When Life Gets Hard
By Geneen Roth
I bought thirty-six peonies yesterday at Trader Joe’s. They were having a sale, six stems for $6.99 and although my grandmother would have disapproved—she wouldn’t buy flowers because “they always die”—I decided that staggering beauty was at least as important as Greek yogurt. As the cashier—a twenty-something woman with pink hair, three silver nose rings and a rainbow-serpent tattoo twining around her left arm—was ringing up one double-ruffled bunch after the other, she said, “forty-two dollars and worth every penny!” I nodded and thought of the lines from the Mary Oliver poem about peonies and their “eagerness/to be wild and perfect for a moment before they are nothing, forever.” (I like the wild and perfect part, but I’m not so sure about being nothing forever).
As I was arranging the flowers in a vase, my friend Sabine called. “My brother had another brain aneurysm,” she blurted. “He is in critical condition, they don’t know whether he will survive the night.” After another minute she said, “I don’t want to be the only one left in my nuclear family.” When I hung up the phone, I thought once again how difficult it is to be in a human body. How everything is taken away, either quickly as in having a brain aneurysm or slowly, as in getting old and losing one function after another. (Note to self: if there is reincarnation, and if anyone is listening, I’m not coming back. Besides avoiding brain aneurysms and dementia, not having to go through high school again is at the top of the list.)
A spiritual teacher once told me that “what’s real never dies.” That whatever you can lose in a shipwreck (clothes, money, people, your life) wasn’t yours to begin with. And that you might as well spend your life paying attention to what can never die otherwise you get to the end, and you can’t believe you are actually dying and are about to lose everything you love: your cat, your iPad, your body.
Since I didn’t want to be hanging on to my pink angora sweater when I took my last breath, I attended dozens of meditation retreats, took trips to India, practiced presence. But, no matter how much I sensed, practiced, and meditated, I was haunted by the feeling of not enough–not enough success, not enough money, not enough love—and the attendant belief that having enough meant having more. I was absolutely convinced that enough was a quantity, and that once I reached that magical amount—which was a moving target, and always more than I had at any given moment—I could relax, be at peace, be comfortable in my own skin.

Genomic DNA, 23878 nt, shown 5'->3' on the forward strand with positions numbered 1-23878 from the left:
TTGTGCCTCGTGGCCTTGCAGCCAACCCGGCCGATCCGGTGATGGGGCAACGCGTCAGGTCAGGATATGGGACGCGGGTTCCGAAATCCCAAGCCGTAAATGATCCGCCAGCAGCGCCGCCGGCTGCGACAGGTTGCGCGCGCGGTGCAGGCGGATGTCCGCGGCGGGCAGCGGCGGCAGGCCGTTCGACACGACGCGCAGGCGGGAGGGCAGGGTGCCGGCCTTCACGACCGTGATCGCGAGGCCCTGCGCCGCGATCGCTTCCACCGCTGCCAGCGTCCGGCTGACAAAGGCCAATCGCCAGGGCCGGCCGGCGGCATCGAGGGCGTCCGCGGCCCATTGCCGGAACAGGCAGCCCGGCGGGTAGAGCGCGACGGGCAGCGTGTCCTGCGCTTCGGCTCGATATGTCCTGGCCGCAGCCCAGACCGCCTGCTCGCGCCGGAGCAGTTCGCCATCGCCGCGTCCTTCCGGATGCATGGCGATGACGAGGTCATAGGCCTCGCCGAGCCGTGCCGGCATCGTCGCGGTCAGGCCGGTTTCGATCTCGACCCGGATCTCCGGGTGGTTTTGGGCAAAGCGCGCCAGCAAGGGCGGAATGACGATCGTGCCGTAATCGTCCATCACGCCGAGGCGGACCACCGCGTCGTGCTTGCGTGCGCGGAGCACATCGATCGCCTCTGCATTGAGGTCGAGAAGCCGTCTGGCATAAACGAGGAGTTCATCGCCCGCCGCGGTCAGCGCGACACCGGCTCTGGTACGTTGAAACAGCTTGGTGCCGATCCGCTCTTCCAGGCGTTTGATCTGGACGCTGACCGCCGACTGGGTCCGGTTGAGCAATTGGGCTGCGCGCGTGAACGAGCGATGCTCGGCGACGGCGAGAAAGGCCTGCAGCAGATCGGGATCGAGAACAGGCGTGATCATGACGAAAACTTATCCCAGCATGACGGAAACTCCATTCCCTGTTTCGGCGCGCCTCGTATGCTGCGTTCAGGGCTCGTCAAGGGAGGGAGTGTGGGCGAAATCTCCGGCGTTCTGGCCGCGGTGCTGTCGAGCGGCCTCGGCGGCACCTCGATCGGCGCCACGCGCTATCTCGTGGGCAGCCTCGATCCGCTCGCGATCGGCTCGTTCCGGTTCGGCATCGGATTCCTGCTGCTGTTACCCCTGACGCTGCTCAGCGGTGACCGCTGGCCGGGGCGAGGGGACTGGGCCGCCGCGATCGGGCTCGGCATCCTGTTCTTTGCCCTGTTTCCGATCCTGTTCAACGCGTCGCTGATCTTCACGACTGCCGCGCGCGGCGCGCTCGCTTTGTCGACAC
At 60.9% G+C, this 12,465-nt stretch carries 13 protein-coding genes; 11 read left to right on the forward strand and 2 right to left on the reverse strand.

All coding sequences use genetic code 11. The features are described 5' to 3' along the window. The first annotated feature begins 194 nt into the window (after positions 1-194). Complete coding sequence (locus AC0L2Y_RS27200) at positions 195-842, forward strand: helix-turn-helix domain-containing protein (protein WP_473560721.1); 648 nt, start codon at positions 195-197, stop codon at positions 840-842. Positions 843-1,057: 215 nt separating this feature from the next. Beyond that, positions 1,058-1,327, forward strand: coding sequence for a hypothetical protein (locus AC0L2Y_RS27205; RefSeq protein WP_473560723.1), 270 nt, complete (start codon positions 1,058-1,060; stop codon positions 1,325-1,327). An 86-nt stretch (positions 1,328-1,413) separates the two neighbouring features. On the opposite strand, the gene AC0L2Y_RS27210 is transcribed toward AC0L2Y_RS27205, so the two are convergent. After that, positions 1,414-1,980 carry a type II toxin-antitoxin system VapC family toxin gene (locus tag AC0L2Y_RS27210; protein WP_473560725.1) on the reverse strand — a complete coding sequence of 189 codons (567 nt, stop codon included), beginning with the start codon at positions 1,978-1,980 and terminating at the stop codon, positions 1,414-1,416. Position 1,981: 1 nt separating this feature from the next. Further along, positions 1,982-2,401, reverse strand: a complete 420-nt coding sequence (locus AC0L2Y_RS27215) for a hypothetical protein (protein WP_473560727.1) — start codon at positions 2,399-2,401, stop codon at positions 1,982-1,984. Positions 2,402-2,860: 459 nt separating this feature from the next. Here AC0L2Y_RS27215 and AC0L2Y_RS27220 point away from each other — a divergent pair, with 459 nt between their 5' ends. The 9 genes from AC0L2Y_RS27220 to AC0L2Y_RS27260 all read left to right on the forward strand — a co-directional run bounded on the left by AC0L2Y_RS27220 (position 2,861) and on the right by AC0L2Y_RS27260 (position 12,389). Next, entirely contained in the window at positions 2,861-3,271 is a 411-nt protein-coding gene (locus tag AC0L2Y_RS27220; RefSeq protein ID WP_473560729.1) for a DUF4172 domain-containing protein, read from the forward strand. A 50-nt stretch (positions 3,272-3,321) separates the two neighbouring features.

Then, six years ago, my husband and I lost every dime of our combined thirty-year life savings in a Ponzi scheme. I was already well practiced in disasters and catastrophes— I’d almost died from a drug reaction, had suffered with a long-term debilitating illness, and had been in three near-fatal car accidents, one of which landed me in a wheelchair for a few months. After each event, the day-to-day experience of being alive, of looking and listening, of touching and tasting felt magically luminous in even the most ordinary situations. But within a short time, my familiar self reconstituted and I was back to seeing through haunted and hungry eyes. When we lost our money, however, I felt as if a fire roared through my life as I knew it, and burned it to the ground.
And although I’ve written about this event and its many repercussions in my book Lost and Found, it occurred to me last month—I’m a slow learner—that nothing has been the same since. Eckhart Tolle might call it “a shift.” Carlos Castaneda in the Don Juan books might refer to it as “moving the assemblage point.” And what I would call it is an ongoing recognition of beauty and sufficiency. Because living with the terror and shame following the loss was like running on broken glass, I needed to be fierce about redirecting my attention, moment to moment, on what really mattered. Sensing my hands, my legs, my inner body was no longer a luxury, it was a necessity—and the only place in which I could rest.
Before we lost our money, I wrote and taught about the inner life, about what it takes to be at peace in earth school—while secretly harboring the belief that true fulfillment was still to be found in the world and in the future. But after we lost our money, and because wandering one millimeter away from this exact moment (where nothing was wrong or lacking) felt like going insane with grief and terror, I realized that what I had been looking for (in relationships and in success, in chocolate and in wealth but mostly in more of anything or everything) was here the whole time. In the smoothness of the cup in my hand, in the click of my heel on the pavement, in the sound of the hummingbird’s wings. In the fact that water came out of a faucet when I turned it. It was as if I’d been blind and half-dead for sixty years and was suddenly sprung into a life brimming with color and double-ruffle peonies.
When you’ve lost your money and think you might be living with your dog and your husband in a friend’s trailer and you feel—for the first time—indescribably unbelievably stunningly rich, you realize there is nothing to find or have or get that you don’t already have. You realize that for every doubt, for every fear, for every question you’ve ever had, there is only one answer, and it is now.